The US authorities have hiked import tariffs on Chinese solar panels to 30% or more, after ruling that manufacturers have dumped cut-price panels on the market.
Earlier this year, the Department of Commerce (DOC) announced levies on solar panels manufactured in China of around 3-5% after it emerged that companies had received illegal subsidies.
A further investigation into the allegation of illegal dumping of low price panels on the US market has found in favour of the case brought by the Coalition for American Solar Manufacturing (CASM).
US companies have complained that Chinese companies were setting falsely low prices, forcing the competition out of business.
The tariffs will be imposed retrospectively over the past 90 days and while they are being welcomed by US manufacturers there are concerns that the move will produce a slow-down in solar installations or spark a trade war between the two nations.
Mark Kingsley, chief commercial officer of Trina Solar, said the move by the DOC was “short-sighted” and that the company remains committed to “sustainably driving down total installed per watt cost”.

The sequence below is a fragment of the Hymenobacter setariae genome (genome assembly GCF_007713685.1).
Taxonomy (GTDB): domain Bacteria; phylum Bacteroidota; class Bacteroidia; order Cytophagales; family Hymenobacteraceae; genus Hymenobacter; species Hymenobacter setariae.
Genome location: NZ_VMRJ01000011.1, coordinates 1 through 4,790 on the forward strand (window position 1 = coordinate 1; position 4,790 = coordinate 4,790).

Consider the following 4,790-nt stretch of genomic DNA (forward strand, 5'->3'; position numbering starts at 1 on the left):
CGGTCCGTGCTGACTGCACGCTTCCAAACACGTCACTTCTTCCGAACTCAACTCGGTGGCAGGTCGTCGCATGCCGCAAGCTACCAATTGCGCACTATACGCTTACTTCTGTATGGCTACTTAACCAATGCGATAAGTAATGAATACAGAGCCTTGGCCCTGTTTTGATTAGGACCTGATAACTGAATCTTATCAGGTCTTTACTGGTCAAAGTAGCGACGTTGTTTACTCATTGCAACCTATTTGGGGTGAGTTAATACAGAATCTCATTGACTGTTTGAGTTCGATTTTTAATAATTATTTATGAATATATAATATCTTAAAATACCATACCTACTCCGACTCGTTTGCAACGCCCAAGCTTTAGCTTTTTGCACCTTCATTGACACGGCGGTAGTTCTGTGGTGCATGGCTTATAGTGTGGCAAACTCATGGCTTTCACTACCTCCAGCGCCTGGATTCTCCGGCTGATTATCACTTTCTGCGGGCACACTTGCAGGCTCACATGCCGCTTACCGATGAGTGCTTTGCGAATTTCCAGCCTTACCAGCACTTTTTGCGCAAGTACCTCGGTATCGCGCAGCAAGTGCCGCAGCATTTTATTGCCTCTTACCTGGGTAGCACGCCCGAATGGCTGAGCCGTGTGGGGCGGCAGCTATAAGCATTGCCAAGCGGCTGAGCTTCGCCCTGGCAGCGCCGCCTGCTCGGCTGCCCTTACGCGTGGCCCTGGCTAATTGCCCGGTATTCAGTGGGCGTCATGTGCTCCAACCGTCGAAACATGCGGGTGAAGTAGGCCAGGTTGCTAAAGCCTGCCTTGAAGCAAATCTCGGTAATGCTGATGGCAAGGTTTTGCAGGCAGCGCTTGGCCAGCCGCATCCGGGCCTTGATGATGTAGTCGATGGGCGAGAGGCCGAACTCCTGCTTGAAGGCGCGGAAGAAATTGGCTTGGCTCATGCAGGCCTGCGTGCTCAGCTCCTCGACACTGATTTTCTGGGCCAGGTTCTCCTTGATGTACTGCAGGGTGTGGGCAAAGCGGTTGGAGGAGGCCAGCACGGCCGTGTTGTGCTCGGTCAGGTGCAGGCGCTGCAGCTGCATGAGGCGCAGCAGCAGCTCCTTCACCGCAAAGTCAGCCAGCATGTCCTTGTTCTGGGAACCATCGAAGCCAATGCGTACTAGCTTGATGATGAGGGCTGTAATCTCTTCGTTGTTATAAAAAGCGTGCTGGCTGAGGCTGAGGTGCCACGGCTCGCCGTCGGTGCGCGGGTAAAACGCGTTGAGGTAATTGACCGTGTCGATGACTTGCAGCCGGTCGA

“We intend to strongly defend with data our position that these duties are unwarranted and serve as an impediment to the broader adoption of solar energy in a time of rising fuel costs,” he added in a statement.
But managing director of Yingli Green Energy Robert Petrina admitted that the decision was not unexpected, although he added that the company would be defending itself aggressively.
US project will map solar potential of every rooftop (3-May)
US government imposes import levy on Chinese solar panels (22-Mar)
US solar installations break the 1 GW barrier for first time (16-Dec 2011)
Article source: http://www.energyefficiencynews.com/i/5114/